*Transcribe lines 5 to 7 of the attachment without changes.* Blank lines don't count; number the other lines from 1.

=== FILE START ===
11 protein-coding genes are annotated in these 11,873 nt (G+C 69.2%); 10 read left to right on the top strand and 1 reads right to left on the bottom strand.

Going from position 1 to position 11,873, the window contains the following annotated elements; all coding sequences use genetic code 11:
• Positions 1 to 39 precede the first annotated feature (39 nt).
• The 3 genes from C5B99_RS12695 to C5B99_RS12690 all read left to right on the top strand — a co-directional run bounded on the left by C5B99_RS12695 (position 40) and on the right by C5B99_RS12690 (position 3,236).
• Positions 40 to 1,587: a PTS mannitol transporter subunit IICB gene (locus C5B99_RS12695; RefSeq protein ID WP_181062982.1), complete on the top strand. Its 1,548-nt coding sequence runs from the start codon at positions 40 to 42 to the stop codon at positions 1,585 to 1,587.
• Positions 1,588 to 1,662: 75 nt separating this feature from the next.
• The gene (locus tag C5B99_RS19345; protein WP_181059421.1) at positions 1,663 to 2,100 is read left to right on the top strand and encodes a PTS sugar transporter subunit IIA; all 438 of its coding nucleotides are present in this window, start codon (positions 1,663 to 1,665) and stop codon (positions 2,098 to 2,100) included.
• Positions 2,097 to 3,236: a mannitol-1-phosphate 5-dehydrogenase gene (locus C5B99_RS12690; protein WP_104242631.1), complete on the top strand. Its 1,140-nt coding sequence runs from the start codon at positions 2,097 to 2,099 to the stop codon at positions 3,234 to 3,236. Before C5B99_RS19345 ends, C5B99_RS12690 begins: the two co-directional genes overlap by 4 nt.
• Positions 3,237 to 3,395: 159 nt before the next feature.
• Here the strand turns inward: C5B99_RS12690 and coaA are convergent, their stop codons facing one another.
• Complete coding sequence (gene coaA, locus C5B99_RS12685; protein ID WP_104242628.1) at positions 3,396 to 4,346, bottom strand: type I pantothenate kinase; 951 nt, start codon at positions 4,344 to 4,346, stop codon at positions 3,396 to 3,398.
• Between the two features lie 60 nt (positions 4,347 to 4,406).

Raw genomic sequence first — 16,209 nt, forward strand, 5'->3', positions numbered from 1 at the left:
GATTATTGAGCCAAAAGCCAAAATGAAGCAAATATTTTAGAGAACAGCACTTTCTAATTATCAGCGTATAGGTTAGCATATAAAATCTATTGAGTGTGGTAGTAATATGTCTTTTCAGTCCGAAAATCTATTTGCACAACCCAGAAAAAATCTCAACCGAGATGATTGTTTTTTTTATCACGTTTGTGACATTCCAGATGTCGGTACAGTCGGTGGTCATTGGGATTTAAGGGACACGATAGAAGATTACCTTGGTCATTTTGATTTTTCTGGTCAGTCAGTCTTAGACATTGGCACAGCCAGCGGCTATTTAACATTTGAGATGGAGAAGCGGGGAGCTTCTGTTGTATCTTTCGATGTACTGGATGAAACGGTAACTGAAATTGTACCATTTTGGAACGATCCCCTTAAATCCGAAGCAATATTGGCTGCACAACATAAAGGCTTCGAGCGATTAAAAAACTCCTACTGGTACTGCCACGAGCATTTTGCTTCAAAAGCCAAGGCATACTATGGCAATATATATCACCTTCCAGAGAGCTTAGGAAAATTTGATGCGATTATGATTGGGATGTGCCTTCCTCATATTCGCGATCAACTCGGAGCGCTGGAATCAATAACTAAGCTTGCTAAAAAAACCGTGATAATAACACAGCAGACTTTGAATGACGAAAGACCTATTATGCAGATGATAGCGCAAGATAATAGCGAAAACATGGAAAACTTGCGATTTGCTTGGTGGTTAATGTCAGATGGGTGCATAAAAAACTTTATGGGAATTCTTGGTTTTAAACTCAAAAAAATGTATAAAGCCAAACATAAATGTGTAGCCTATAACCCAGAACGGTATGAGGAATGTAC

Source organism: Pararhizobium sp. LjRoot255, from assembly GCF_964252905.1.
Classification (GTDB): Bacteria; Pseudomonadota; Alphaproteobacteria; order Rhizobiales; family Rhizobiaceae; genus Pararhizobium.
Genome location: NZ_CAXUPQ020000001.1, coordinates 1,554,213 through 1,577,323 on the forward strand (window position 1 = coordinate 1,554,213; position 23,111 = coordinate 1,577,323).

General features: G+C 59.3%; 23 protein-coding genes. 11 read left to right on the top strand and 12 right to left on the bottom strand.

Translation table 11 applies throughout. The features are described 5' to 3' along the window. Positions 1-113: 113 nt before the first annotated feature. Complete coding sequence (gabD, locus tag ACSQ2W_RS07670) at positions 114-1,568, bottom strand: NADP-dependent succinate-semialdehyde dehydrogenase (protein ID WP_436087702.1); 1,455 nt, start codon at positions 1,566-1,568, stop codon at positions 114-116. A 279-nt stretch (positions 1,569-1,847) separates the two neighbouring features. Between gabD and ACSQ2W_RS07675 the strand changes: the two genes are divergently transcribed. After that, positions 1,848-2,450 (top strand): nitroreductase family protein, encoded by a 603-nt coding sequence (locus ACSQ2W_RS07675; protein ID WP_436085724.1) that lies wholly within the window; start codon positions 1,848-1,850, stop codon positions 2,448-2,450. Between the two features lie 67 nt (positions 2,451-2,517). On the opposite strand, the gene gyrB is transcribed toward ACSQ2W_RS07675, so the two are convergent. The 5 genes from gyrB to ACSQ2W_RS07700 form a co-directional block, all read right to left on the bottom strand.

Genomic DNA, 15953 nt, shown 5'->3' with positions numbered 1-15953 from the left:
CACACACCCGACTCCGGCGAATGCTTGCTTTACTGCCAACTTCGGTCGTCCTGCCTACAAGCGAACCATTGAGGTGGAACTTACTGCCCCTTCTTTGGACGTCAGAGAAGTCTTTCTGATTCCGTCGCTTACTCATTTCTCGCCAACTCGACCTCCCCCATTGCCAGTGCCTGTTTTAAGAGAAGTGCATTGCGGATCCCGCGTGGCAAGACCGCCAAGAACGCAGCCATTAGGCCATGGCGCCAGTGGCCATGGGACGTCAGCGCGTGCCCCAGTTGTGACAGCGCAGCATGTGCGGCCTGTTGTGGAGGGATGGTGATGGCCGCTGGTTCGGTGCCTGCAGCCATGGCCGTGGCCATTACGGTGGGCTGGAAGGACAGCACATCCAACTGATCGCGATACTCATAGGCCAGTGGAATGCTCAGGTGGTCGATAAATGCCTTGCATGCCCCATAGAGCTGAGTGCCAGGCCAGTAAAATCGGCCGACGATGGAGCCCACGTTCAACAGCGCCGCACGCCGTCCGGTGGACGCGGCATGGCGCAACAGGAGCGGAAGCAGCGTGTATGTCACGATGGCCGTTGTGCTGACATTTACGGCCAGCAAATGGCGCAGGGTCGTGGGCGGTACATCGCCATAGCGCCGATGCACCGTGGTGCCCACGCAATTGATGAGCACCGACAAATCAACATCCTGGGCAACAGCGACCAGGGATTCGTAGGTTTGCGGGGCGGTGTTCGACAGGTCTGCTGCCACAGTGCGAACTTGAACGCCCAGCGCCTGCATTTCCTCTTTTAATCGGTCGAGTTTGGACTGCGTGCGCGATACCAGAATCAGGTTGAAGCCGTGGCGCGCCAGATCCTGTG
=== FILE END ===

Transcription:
• Positions 40 to 1,587: a PTS mannitol transporter subunit IICB gene (locus C5B99_RS12695; RefSeq protein ID WP_181062982.1), complete on the top strand. Its 1,548-nt coding sequence runs from the start codon at positions 40 to 42 to the stop codon at positions 1,585 to 1,587.
• Positions 1,588 to 1,662: 75 nt separating this feature from the next.
• The gene (locus tag C5B99_RS19345; protein WP_181059421.1) at positions 1,663 to 2,100 is read left to right on the top strand and encodes a PTS sugar transporter subunit IIA; all 438 of its coding nucleotides are present in this window, start codon (positions 1,663 to 1,665) and stop codon (positions 2,098 to 2,100) included.